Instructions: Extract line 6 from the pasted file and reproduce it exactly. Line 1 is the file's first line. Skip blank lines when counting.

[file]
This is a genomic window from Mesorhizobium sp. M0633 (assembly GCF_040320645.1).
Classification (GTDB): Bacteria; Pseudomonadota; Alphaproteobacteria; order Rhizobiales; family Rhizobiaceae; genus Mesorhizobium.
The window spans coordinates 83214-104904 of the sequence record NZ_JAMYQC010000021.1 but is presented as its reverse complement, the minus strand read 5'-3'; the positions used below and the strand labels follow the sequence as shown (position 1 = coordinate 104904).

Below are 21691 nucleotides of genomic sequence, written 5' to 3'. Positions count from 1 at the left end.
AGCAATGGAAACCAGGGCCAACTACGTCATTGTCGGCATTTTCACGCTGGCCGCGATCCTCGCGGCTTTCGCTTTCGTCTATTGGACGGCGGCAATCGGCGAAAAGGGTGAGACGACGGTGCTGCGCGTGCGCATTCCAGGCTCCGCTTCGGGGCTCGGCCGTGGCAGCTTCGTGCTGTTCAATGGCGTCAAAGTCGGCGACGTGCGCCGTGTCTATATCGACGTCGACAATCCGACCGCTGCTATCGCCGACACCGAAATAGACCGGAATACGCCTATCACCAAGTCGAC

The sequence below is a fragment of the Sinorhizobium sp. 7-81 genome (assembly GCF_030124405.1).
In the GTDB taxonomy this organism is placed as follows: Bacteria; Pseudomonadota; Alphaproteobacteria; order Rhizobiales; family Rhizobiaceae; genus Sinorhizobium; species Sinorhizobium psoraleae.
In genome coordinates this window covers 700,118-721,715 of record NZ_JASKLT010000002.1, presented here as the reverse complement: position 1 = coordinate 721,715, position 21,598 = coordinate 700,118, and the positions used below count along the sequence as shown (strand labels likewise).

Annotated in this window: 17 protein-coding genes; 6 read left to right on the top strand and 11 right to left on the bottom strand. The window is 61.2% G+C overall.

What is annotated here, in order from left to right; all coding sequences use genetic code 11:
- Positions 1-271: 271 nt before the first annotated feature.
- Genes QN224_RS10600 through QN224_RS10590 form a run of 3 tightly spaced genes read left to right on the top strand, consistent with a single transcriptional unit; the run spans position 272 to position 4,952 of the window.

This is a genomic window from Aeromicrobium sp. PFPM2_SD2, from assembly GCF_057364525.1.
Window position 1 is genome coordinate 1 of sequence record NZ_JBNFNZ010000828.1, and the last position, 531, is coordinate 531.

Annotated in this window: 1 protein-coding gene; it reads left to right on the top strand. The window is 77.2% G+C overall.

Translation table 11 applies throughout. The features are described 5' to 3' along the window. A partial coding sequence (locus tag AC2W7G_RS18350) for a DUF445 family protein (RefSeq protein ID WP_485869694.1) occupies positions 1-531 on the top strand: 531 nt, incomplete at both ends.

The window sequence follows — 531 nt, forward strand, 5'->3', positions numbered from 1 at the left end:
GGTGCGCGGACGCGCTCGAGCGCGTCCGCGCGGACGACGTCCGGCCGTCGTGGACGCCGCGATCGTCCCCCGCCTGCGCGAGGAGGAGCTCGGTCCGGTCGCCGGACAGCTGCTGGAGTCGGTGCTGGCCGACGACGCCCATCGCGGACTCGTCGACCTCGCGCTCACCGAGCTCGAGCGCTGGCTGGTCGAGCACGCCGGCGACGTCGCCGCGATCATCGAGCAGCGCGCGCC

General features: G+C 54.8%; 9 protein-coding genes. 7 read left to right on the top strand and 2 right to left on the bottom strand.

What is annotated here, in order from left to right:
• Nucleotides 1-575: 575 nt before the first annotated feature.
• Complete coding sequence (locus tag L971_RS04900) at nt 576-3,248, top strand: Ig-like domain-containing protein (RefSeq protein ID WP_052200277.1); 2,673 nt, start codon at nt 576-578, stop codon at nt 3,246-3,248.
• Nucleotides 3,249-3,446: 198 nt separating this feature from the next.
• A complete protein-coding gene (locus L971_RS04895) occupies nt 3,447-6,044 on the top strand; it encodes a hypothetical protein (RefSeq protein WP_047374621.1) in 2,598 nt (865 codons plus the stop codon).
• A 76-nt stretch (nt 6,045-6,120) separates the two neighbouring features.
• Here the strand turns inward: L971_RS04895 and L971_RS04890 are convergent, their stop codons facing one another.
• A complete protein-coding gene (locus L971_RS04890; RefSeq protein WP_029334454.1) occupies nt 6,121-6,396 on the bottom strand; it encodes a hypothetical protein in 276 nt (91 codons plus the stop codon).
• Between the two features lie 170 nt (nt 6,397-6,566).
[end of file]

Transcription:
The sequence below is a fragment of the Sinorhizobium sp. 7-81 genome (assembly GCF_030124405.1).